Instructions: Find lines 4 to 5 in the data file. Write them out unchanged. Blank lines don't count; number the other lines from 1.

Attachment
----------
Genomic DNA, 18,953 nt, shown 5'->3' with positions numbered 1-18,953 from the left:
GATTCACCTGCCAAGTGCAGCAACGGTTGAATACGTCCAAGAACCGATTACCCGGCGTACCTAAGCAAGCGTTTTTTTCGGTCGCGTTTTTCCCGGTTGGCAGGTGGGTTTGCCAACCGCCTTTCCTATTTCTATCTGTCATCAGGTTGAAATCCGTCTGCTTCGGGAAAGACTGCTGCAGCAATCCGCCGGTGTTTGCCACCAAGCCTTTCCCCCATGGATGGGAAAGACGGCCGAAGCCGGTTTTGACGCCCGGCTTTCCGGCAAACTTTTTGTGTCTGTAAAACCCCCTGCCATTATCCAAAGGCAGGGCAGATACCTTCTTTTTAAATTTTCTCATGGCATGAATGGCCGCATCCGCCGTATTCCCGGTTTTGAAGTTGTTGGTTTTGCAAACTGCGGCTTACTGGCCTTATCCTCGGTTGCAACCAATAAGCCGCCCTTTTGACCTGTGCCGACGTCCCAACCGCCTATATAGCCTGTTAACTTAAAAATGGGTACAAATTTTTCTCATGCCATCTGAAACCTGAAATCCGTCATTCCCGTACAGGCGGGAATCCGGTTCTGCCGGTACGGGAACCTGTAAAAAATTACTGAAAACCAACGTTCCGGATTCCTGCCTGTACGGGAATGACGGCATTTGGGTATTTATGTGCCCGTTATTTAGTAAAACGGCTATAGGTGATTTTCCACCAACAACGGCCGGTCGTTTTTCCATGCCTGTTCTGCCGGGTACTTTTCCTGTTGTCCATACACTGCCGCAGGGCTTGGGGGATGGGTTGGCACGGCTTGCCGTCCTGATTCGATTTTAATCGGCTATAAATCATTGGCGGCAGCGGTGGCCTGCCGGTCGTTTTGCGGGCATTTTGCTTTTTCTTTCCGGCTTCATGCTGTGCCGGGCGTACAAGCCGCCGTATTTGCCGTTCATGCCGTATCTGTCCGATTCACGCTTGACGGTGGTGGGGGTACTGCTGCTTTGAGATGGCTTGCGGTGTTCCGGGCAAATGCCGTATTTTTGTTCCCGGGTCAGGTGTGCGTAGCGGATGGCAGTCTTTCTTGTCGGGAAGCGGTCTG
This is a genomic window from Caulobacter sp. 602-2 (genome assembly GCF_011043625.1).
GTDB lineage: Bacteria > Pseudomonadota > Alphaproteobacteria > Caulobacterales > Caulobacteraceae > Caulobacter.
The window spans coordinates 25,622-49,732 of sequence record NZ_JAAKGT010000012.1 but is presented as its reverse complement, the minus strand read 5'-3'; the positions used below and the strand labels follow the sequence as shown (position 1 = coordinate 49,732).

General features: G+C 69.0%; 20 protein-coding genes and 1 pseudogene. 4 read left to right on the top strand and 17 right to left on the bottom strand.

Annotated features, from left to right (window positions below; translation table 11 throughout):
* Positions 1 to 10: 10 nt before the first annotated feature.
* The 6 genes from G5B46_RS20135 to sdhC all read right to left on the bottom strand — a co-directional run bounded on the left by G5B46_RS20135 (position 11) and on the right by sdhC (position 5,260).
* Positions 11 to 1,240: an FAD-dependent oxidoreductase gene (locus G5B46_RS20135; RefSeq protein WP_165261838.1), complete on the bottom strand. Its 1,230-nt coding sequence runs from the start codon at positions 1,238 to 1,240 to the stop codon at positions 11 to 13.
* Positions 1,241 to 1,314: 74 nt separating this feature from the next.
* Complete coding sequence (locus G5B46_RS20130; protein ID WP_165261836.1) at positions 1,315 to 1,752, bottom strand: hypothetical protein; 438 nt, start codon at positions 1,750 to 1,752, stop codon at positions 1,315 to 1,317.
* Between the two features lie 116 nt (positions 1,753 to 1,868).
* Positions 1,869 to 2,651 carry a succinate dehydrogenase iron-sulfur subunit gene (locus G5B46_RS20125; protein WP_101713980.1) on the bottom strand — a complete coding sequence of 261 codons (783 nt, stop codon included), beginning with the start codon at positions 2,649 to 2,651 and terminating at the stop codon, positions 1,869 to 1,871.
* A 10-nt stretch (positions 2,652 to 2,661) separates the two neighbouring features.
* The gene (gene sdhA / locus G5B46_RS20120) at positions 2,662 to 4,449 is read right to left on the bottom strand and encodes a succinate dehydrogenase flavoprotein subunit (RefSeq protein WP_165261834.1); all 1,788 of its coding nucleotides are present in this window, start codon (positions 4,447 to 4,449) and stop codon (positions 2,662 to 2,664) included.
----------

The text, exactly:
GTDB lineage: Bacteria > Pseudomonadota > Alphaproteobacteria > Caulobacterales > Caulobacteraceae > Caulobacter.
The window spans coordinates 25,622-49,732 of sequence record NZ_JAAKGT010000012.1 but is presented as its reverse complement, the minus strand read 5'-3'; the positions used below and the strand labels follow the sequence as shown (position 1 = coordinate 49,732).